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Seattle’s New Soda Tax is an Attack on the Free-Market

Seattle’s soft drink tax is just another example of how the government is becoming more and more a part of every aspect of our lives.

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By Emily Merrell | USA

In democrat run city of Seattle Washington, the lawmakers are being taught a lesson on how the free market will always give us freedom and how unfair it is to control the citizens. Seattle thought they could pass a soda-tax on its citizens, doubling the price of sugary/soft drinks. The state believed that the tax would make citizens become more healthy, making them stray away from sugary drinks due to the price.

“To make sure that we not only impact norms and behaviors for folks in term of choice and consumption but that we also invest in food access programs, education and early-learning efforts throughout Seattle,” Seattle Council Member Teresa said. Seattle is literally trying to control the lifestyles of their citizens. She also mentioned that “One of the most important outcomes that we’re interested in studying is how children sugary beverage intake changes in response to the tax,”

Costco sells items in bulk and challenged this tax by putting signs showing how much money was taxed in the total cost comparing it to Costco’s retail cost:

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Costco even informed customers with signs of where they can buy drinks at other locations outside of the city of Seattle. Seattle’s goal was to plummet sales and negatively affect businesses selling the drinks.

The Cato Institute pointed out this twitter thread by tax reformist Scott Drenkard:

  • “First they interview people at the Costco who are rightfully shocked at how high prices on soda and sports drinks are now (they are almost doubled).”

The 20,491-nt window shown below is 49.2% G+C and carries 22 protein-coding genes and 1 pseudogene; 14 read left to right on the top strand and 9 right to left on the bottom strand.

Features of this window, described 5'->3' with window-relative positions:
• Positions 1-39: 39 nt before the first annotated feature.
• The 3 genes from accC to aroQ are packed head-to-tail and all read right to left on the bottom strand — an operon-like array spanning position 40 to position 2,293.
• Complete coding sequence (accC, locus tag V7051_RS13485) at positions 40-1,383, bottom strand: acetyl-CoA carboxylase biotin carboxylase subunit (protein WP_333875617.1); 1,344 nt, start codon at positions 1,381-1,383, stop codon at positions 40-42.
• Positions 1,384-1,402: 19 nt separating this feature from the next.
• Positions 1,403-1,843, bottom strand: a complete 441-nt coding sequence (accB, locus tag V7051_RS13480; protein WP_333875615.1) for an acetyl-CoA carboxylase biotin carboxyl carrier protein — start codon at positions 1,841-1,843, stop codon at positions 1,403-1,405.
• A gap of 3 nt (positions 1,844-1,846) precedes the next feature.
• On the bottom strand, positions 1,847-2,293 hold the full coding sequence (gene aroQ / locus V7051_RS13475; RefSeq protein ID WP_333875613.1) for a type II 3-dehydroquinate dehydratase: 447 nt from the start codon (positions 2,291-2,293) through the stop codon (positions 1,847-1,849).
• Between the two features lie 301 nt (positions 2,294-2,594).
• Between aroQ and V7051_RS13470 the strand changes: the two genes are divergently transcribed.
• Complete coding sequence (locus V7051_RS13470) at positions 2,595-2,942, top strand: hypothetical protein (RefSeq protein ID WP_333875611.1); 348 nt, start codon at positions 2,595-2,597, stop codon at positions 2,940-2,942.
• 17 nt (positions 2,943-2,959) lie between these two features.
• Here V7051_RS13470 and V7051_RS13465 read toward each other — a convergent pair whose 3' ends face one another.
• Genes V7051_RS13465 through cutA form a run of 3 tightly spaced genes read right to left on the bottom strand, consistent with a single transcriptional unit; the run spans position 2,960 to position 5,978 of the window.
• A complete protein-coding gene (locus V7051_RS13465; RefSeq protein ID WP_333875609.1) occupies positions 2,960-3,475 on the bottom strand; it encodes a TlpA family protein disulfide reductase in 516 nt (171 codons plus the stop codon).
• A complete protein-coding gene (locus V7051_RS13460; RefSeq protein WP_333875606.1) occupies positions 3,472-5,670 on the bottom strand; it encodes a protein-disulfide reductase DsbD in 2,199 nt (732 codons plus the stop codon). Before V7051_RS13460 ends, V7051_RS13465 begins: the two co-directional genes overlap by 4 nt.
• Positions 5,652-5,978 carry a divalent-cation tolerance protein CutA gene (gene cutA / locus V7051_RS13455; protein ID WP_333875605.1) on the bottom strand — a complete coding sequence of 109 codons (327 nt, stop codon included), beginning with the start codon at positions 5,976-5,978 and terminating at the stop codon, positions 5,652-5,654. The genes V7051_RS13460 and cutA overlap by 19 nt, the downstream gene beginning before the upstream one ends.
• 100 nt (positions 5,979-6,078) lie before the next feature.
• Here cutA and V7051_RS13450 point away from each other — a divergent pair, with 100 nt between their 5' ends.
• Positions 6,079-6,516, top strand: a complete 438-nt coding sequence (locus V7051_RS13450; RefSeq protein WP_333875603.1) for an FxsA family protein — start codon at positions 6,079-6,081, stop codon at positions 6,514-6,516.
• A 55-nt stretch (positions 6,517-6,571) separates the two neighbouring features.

• “Then they interview a public health advocate who says ‘that’s right! We want these prices to change people’s behavior and slow sales!’”
  • “Then they talk to the consumer, ‘think you’ll change your behavior, maybe even shop somewhere else?’ And she’s like, ‘ya the Tukwila store is close enough.’ Then they ask a city council member if this will hurt local biz, who says ‘there is no data’ suggesting that.”
  • “Then the SAME public health advocate says that people won’t respond to price increases, shopping elsewhere because it isn’t ‘worth their while.’”
  • “You can’t have it both ways, people! The tax is either big enough to elicit behavior change, which would slow sales and hurt local biz and potentially reduce calories, or it isn’t. Get your stories straight!”

Shopping will be driven out of the city of Seattle due to the fact that people are going outside the perimeter to buy drinks. Might as well buy everything else outside. Businesses will be suffering and Seattle will need to eventually abolish the tax, it’s just a matter of the free market until then.

Seattle’s soft drink tax is just another example of how the government is becoming more and more a part of every aspect of our lives. From fishing licenses to teeth brushing regulations for children at a daycare in Massachusetts. The list is endless and just keeps adding on. Let the free market do its thing and let citizens do what they want. Period. We cannot let this happen.

 

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